ALMOST one in five poor children in North Yorkshire are missing out on their free school meals – despite 100 per cent take up in much of the North-East.

An alarming divide in the numbers of eligible youngsters not receiving free healthy dinners has emerged during a parliamentary inquiry into hunger and poverty.

Now that inquiry is exploring whether struggling families in wealthier areas are less likely to claim the meals because of a fear of being stigmatised.

And it is poised to recommend that all local councils adopt a pioneering scheme run by several North-East authorities, which automatically registers pupils for free dinners.

Frank Field, the Labour MP leading the probe, said: “The evidence we have received shows schools can be, and often are, a highly effective line of defence against hunger.

“Free school meals are of enormous help to families getting by on a low income as they remove some of the pressure on weekly household budgets.

"But thousands of children are missing out on a good meal each day because of where they live.”

That problem appears to be particularly acute in North Yorkshire, where a staggering 1,500 pupils – or 18 per cent of those eligible – do not receive their meals.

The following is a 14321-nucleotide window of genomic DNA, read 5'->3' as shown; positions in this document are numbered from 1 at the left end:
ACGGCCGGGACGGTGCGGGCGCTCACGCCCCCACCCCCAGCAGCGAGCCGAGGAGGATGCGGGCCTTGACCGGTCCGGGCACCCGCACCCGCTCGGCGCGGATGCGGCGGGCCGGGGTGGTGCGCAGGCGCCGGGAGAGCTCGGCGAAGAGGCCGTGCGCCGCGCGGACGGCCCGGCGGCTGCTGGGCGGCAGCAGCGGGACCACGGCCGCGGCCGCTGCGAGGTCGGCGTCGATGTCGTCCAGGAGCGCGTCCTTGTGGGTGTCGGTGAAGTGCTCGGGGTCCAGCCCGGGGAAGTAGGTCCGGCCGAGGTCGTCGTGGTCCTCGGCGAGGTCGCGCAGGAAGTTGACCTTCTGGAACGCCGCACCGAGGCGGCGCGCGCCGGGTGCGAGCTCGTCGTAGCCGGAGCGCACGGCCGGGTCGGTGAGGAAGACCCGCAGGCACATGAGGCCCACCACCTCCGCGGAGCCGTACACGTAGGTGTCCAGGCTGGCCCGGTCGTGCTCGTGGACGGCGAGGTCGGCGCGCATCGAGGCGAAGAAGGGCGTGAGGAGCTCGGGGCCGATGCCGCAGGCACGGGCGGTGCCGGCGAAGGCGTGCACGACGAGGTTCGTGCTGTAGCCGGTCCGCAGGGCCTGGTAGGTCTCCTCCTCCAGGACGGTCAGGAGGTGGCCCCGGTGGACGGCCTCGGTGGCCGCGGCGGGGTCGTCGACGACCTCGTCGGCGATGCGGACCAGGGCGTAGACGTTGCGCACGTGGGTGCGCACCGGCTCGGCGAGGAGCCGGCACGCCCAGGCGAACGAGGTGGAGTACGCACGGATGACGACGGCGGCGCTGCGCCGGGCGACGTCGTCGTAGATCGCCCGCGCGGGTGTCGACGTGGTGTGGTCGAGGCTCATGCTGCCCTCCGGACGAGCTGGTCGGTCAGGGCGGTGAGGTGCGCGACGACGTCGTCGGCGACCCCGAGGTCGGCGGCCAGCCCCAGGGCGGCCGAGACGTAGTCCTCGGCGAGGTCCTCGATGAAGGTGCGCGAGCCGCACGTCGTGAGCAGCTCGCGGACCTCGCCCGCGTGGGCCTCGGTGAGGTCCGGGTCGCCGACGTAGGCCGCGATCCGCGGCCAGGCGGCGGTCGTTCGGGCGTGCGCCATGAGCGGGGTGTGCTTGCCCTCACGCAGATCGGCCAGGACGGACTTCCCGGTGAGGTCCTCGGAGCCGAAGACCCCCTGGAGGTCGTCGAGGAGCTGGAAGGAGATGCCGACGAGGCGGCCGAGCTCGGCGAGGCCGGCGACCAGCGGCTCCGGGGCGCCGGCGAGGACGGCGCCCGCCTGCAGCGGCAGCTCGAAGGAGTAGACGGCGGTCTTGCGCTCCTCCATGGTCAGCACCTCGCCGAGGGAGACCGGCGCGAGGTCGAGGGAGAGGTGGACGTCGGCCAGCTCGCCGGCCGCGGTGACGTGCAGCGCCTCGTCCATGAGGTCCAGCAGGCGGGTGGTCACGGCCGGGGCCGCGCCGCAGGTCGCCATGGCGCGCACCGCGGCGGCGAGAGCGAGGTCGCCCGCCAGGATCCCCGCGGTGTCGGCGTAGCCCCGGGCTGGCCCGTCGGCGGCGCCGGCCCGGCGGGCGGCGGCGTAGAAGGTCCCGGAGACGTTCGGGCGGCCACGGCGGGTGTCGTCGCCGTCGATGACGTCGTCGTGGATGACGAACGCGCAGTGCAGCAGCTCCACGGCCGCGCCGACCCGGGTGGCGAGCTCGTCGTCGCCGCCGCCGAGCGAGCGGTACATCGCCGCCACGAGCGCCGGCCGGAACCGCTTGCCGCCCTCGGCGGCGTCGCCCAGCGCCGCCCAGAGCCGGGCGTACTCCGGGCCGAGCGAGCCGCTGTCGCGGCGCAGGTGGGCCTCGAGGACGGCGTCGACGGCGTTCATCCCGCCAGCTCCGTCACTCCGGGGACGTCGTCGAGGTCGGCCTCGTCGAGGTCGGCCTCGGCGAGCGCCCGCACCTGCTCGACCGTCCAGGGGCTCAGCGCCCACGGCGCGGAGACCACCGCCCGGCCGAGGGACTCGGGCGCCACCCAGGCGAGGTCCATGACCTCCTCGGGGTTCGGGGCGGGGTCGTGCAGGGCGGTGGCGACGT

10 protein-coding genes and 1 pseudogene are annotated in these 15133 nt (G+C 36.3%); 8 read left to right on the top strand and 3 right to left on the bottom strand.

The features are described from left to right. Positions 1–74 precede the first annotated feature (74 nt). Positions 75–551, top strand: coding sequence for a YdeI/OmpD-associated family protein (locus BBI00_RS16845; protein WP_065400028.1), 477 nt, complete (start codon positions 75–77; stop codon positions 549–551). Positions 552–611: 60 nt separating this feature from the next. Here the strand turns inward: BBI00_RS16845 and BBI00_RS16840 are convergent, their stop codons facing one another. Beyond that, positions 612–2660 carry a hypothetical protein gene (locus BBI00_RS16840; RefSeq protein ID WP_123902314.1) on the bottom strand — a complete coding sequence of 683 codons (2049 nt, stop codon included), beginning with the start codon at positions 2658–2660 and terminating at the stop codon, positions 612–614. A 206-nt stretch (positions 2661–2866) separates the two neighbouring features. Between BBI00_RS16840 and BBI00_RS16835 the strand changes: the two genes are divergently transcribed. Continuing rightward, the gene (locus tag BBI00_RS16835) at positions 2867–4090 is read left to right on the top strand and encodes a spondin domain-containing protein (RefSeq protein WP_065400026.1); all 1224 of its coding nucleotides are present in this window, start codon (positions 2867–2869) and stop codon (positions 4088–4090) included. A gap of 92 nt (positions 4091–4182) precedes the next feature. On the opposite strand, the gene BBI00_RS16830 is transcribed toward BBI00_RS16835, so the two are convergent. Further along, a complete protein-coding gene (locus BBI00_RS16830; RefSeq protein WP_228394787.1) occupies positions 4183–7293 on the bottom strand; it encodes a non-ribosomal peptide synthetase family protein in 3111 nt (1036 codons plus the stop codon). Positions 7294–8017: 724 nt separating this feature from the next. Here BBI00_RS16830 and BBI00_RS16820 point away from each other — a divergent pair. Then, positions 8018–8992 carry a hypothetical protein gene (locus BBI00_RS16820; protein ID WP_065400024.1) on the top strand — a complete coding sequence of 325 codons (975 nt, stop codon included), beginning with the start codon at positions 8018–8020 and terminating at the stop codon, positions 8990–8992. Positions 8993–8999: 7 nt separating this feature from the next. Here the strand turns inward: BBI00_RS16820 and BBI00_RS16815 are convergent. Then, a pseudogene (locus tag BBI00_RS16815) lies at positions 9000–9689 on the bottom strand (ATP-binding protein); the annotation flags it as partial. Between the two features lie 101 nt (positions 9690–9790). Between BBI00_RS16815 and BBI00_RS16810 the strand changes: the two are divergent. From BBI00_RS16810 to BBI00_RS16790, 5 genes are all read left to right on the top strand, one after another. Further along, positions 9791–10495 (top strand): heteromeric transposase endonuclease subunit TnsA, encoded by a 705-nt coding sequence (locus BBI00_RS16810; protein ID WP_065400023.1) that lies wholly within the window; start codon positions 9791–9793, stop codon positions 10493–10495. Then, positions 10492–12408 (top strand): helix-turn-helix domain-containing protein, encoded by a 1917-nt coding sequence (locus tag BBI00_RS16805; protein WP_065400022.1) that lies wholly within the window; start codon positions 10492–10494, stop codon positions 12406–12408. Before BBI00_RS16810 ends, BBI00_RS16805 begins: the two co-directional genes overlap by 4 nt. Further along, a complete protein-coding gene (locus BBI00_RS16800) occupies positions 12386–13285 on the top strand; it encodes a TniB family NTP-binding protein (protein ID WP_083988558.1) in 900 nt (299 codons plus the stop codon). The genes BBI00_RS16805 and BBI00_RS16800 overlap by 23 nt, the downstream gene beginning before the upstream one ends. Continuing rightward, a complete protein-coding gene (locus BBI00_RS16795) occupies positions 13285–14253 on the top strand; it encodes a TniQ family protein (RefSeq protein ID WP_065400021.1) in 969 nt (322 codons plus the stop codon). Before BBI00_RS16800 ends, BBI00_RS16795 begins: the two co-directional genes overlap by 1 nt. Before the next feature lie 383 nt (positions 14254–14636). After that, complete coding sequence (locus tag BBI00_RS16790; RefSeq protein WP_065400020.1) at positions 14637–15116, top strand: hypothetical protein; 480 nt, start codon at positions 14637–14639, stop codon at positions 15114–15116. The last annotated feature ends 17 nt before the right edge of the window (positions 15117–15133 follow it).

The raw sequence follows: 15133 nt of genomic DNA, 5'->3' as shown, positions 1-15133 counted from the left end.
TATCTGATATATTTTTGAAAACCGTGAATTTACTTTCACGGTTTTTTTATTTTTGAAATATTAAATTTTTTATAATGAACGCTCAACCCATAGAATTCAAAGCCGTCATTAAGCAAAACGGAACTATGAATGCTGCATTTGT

They are pupils aged between four and 15, according to a department for education (Dfe) study released to the all-party inquiry, which has held evidence sessions in the region.

Other wealthier areas where large numbers are missing out include Wokingham (31 per cent), Buckinghamshire (25 per cent) and Richmond upon Thames, in London (28 per cent).

Yet, in much of the North-East – including County Durham, Darlington, Hartlepool and Middlesbrough – all eligible pupils get their free meals, according to the Dfe study.

A spokesman for Durham County Council said it used an ‘eligibility checking system’, which identifies which parents receive other income-related benefits.

North Yorkshire County Council said it did not use auto-registration, but instead relied on application forms in school ‘starter packs’, plus an annual newsletter urging families to claim.

A spokeswoman said: “We are aware that not all eligible families exercise their right to their children receiving a free school meal. However, we do point out the benefits.

“We are currently setting up an online application process to encourage eligible families of all school-age children to apply for a free school meal and continue to examine the range of options.”

Other areas of the region where pupils miss out include Gateshead (15 per cent), South Tyneside (nine per cent) and Stockton-on-Tees (five per cent).

The figures were revealed as Mr Field warned that more poor pupils could miss out when free meals are introduced for all four-to-seven-year-olds, next month.

The flagship Liberal Democrat policy has been botched, with councils forced to spend an estimated £25m of their own cash to build extra kitchens and provide the food.

But a Dfe spokeswoman said: “There is no evidence to suggest extending this to all infant pupils will negatively impact on those children.”